NPR Story
5:00 am
Mon November 4, 2013

A Fashionable Climate Model

Some clever and well-dressed scientists are using a pun to spur some fun educational outreach.

The Climate Models Calendar is a project featuring scientists from Columbia University’s International Research Institute for Climate and Society, the Lamont-Doherty Earth Observatory and NASA Goddard Institute for Space Studies.

Yes, people who create climate models are now climate models.

Rebecca Fowler and Francesco Fiondella, who are science communicators with two of the climate institutions, created the project. They teamed up with photographers Charlie Naebeck and Jordan Matter to produce the photos for the calendar.

I exchanged a few emails with the Fiondella and Fowler. Fiondella wrote about how the project came about:

The original idea for the calendar likely came from sleep- and caffeine-deprivation, which generally causes me to get anomalously corny. The play on words was too perfect for my brain to let go of! Once I shared it with Rebecca, that was it.

Fowler says that they kept bringing the joke up. Then they started telling others about it. They knew they were on to something.

She notes that the big goal is to educate the public about climate science beyond the traditional way, a.k.a. research results:

Climate science communication often focuses on results of studies or implications for policy, revealing little about the broad scope of climate science, what the process of doing research involves and the diverse group of people behind it. Photos and content in the calendar address these issues, with the goal of humanizing science and helping people to understand all the cool stuff scientists are learning about our planet.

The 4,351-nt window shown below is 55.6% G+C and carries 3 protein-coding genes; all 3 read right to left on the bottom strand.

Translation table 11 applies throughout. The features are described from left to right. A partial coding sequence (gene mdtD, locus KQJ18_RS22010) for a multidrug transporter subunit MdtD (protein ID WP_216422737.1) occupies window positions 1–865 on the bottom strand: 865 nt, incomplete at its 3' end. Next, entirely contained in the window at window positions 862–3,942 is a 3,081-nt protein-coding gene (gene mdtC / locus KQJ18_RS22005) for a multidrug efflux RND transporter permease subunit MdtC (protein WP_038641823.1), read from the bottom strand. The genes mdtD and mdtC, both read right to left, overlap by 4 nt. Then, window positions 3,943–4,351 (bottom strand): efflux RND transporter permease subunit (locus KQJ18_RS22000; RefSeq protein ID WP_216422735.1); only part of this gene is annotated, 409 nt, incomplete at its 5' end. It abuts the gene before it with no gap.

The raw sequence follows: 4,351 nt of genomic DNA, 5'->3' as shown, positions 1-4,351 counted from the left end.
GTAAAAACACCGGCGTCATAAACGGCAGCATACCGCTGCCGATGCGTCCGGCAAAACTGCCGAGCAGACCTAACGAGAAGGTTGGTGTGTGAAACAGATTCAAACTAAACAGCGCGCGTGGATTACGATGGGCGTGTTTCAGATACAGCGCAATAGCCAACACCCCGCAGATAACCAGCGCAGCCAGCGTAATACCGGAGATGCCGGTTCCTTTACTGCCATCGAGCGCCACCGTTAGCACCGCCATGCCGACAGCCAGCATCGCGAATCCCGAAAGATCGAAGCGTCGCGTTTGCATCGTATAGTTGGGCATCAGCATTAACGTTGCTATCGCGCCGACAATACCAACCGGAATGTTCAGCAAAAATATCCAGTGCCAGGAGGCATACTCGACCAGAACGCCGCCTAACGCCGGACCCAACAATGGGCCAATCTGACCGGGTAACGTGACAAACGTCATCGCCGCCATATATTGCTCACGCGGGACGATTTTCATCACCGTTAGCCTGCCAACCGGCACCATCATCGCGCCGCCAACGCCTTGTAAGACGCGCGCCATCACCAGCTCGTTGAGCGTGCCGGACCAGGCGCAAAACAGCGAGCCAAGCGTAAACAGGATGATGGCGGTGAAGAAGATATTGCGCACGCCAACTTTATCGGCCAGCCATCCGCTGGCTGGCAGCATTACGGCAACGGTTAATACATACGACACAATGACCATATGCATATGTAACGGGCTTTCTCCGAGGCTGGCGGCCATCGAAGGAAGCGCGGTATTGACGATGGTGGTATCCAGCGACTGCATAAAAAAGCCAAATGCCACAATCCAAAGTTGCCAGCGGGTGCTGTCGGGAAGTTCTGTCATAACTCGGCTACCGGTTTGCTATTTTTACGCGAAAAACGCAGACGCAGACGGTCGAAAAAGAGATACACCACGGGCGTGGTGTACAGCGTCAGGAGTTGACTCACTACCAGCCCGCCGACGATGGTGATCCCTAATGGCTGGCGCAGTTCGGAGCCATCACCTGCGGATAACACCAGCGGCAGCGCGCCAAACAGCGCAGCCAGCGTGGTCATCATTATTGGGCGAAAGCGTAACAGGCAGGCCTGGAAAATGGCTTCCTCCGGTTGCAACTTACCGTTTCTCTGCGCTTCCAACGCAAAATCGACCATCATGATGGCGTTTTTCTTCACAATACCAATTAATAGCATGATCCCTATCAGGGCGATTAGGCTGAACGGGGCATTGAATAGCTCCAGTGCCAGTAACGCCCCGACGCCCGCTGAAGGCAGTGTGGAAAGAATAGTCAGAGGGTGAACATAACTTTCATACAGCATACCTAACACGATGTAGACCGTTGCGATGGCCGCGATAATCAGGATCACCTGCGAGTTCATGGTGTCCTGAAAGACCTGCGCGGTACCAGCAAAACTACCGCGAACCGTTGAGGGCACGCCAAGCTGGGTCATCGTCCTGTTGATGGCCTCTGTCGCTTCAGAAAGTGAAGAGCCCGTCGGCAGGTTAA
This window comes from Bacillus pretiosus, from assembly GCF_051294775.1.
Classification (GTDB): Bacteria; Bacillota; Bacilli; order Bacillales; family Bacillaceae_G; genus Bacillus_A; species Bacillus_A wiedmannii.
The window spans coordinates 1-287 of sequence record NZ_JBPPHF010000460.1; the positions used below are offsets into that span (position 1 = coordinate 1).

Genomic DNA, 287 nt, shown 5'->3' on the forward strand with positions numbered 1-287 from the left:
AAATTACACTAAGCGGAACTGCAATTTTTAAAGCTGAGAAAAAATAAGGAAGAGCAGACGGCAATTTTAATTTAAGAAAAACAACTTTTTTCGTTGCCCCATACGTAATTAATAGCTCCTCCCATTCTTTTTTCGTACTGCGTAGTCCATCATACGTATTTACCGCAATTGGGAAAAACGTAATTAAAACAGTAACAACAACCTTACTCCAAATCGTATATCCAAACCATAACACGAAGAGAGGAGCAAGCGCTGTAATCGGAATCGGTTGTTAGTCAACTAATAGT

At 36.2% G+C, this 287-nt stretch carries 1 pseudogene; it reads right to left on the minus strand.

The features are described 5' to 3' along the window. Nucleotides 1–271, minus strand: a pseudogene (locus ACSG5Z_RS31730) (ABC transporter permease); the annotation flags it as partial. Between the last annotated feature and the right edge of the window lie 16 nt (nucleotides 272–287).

Another goal of the Climate Models project is to encourage scientists to think outside the box when it comes to communicating about their work.

Video: climate scientist models share why they participated in the project.

As someone who has a long history of working in the arts, I found another thing Fiondella shared particularly intriguing. These are some more innovative climate science ‘communications’ efforts which bring together arts and science collaborators:

Our colleagues at PositiveFeedback have been putting together art/science speed-dating events for the last few years, to encourage collaboration between the two communities. They are also working with the SuperHero Clubhouse to put on two amazing theatre productions, Don't Be Sad Flying Ace! and Field Trip: A Climate Cabaret.

Some scientists are now using crowd funding sites to raise money for their research. which also serves as a way to engage nontraditional audiences. University of Washington’s Dan Jaffe turned to the science crowd funding site Microryza to support his coal dust research. Biologists Jennifer Calkins and Jennifer Gee raised money from Kickstarter for their research on the elegant quail in Mexico.

The Climate Models Calendar has been getting a pretty healthy response so far. They recently launched a website which has already logged 10,000 visitors. And, less than a week after launching their Kickstarter campaign to raise the funds to print the calendar, they are already halfway to their goal.

Climate scientists/models Tufa Dinku (International Research Institute for Climate and Society) and Nichela Biasutti (Lamont-Doherty Earth Observatory). Credit: Charlie Naebeck.

If you are a scientist or organization doing unique projects to engage people in your work, (or know of someone who is) we’d love to hear from you. Send us an email or join our Public Insight Network.

HT to Grist who drew me in with their juicy headline.

-- Toni Tabora-Roberts

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